Titles of Our Lady from the Litany of Loreto

Singular Vessel of Devotion

Child Jesus and Our Blessed Mother

What is devotion? Does it mean saying a number of prayers, going frequently to church, having devout and pleasant feelings at our prayers? Some of us may have this idea of devotion, but it is not the real meaning of the word, and above all, it is not the meaning of devotion as signified in this title of Our Lady's Litany.

Devotion in its true sense means a cheerful promptness and alacrity in all that relates to God's service, in all the duties of religion, in all the duties of life, considered as the expression of God's Will in our regard.

Devotion is not a matter of the feelings, of sentiment, but of the will. It is not necessary to have delightful and happy feelings at your prayers to be truly devout.

But if you are always prepared and willing to give God the right place in your life, to put His claims before all else, for instance, to give up living in a place, or a job, you prefer and to choose one less pleasant, if there is a question in the former of a difficulty in getting to Holy Mass—that would be true devotion— to put God and your duty to Him before everything else, and to do so promptly and cheerfully.

In Mary we at once see devotion in its true light. God, Her Divine Son, was the one end and aim of Her life. She lived simply and wholly for His service. Her heart was as a burning thurible, from which there ever ascended as an incense of sweetest fragrance, holy desires, acts of love, praise, and thanksgiving. How well we see all this in the only prayer of Hers which is left to us, the Magnificat. It is a perfect picture of true devotion. In the very first verse we find a complete statement of Mary's devotion: "My soul doth magnify the Lord." Here we have summed up all the duties of worship to God. "And My spirit hath rejoiced in God My Savior." Here is the spirit of cheerful promptitude in all that relates to God. The whole of this prayer teaches us what Mary's devotion was—not sentiment, but pure praise, thanksgiving, and petition.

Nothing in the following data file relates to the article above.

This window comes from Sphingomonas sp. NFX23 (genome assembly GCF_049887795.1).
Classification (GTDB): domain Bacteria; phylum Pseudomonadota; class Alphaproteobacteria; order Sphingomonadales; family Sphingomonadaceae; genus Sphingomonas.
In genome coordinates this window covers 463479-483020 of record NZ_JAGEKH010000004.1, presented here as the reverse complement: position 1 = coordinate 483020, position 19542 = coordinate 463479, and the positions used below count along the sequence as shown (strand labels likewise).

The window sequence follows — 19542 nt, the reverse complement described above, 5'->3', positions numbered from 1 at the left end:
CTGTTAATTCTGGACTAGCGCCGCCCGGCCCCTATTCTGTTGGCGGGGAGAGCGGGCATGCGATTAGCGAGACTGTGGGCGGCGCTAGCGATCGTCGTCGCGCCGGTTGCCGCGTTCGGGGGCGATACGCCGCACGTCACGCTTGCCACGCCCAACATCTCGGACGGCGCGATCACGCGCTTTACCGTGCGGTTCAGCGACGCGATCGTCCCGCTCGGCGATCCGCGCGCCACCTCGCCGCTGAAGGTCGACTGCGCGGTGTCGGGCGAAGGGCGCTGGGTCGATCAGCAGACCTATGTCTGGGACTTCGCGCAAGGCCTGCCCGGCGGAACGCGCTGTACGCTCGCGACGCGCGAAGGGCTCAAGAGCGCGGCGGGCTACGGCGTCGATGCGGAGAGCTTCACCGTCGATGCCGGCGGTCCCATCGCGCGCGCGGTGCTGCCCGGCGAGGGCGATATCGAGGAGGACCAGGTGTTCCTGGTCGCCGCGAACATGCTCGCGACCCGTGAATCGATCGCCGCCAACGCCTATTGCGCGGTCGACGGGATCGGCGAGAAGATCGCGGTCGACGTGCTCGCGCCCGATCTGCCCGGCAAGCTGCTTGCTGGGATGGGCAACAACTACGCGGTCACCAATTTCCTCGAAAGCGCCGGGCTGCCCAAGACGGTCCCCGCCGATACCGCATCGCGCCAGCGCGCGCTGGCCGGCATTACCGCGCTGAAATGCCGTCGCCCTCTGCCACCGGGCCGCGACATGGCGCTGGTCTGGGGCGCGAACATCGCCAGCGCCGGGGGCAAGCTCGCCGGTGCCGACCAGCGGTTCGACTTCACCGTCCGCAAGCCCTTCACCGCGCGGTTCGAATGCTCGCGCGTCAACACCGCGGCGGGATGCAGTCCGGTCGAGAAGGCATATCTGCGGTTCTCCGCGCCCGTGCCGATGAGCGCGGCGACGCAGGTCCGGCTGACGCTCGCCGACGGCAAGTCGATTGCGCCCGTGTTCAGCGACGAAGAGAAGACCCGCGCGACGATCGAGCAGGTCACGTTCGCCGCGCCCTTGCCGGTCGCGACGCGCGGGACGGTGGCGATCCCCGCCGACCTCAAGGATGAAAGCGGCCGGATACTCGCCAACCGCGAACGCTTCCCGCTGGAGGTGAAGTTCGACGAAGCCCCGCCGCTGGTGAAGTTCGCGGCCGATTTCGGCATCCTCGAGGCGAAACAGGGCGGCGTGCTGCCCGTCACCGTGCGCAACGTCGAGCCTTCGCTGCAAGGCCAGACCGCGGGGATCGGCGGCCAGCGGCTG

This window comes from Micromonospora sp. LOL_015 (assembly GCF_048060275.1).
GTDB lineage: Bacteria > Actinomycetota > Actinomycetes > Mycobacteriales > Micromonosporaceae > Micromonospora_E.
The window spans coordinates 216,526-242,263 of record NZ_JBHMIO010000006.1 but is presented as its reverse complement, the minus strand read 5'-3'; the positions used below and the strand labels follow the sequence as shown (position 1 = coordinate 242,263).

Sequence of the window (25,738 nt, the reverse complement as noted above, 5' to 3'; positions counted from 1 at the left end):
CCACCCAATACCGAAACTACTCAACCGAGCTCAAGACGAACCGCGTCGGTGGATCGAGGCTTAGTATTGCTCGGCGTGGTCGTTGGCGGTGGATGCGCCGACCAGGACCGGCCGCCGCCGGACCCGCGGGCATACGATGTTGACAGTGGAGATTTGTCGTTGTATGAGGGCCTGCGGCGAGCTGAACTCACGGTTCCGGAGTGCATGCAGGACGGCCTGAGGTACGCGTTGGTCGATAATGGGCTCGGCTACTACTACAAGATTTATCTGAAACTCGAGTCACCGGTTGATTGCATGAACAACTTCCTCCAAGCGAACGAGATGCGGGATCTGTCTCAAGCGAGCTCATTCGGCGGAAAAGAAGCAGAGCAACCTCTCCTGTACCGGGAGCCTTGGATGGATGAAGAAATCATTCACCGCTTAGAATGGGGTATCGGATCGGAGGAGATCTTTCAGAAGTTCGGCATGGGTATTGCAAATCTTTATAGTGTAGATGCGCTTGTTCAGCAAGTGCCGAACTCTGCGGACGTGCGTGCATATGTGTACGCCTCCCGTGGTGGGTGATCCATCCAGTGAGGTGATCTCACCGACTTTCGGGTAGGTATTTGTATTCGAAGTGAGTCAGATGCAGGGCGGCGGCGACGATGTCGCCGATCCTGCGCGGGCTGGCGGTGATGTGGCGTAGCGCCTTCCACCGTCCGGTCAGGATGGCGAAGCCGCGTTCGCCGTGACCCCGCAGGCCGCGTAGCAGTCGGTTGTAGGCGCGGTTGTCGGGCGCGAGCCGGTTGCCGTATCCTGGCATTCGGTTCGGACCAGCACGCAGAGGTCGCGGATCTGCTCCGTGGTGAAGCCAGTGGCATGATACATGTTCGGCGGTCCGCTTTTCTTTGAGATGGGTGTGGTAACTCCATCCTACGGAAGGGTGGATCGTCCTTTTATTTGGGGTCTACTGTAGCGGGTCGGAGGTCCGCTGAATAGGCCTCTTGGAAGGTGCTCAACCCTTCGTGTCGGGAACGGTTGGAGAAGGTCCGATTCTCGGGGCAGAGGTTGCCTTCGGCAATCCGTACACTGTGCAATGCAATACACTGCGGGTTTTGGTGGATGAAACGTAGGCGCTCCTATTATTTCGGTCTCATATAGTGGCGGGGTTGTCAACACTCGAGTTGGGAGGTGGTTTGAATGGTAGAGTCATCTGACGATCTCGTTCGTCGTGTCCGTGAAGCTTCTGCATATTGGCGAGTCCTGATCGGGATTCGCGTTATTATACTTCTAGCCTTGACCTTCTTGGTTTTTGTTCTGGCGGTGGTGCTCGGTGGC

We can never hope to equal Her in devotion, but we can take Her as our model, picture Her to ourselves, and long to be like Her. We can offer Her Pure Heart to God to supply what is wanting in ours, when we feel cold, dry, and distracted. At such moments let us whisper to Our Blessed Mother: "Singular Vessel of Devotion, pray for me." Never by all the Saints together was God so worthily praised and honored as by Mary's individual love and devotion.

God's service, His praise and worship, is the greatest, highest, most soul-satisfying act we can perform here on earth. It will be the occupation of our eternity in Heaven, where we shall not want, desire, or be able to do anything else; we shall all then be, perforce, vessels of devotion.

But if we are faithful in doing day by day as much and as fervently as we can for God, in His service, the day will come when God will make it our greatest joy and happiness to converse with Him, to pray to Him, to be with Him; we shall come to feel by our own experience what the Scripture says of Wisdom: "Her conversation hath no bitterness, nor her company any tediousness, but joy and gladness." We shall in that day more fully understand the meaning of this sweet invocation, "Singular Vessel of Devotion, pray for us."

Motto: "My spirit hath rejoiced in God My Savior."

Practice: Love all that belongs to God's service, and often call on Our Lady as the "Singular Vessel of Devotion."


In the lives and histories of the Saints and holy servants of God, we often read that they were privileged to behold, either in Heaven or on earth, great solemn Masses and celebrations in which Our Lord and Our Lady and the Saints took part. Not only on earth was Mary a Singular Vessel of Devotion, but by these visions we would seem to be informed that She joins in the prayers of Her servants on earth, and helps their devotions. In a convent of nuns in Germany, She was once seen, during the singing of the Antiphon, "Hail, bright Star of the Sea," at the words: "Hear us, for Thy Son honoreth Thee, refusing Thee nothing," praying on bended knees for the whole community.

In a certain town of France, a devout woman once beheld a glorious procession and solemn Mass in the heavenly Jerusalem on the Feast of the Purification. Our Savior, the Head of All the Saints, was arrayed in resplendent vestments and came last in the procession, accompanied by His Holy Mother, whose beauty and glory was such that it entranced the whole heavenly court. St. Stephen, the holy Deacon and Martyr, read the Epistle, and St. John the Evangelist read the Gospel. The holy maiden had received a candle in this heavenly procession which she wished to keep, and would not offer, as was then the custom, to the Divine Celebrant at Mass. An Angel broke off part of it, and the lower part remained in the virgin's hand. When she returned to the use of her senses, she was still grasping the part of the candle which the Angel had left to her, and many miracles were wrought from water into which it had been dipped. There are many other such examples—such as the miraculous Consecration of the monastery Chapel of Einsiedeln in 948— all testifying to the pious belief that Mary takes part in the prayers and Masses of Her servants on earth, and no doubt obtains for them many precious graces of true devotion.

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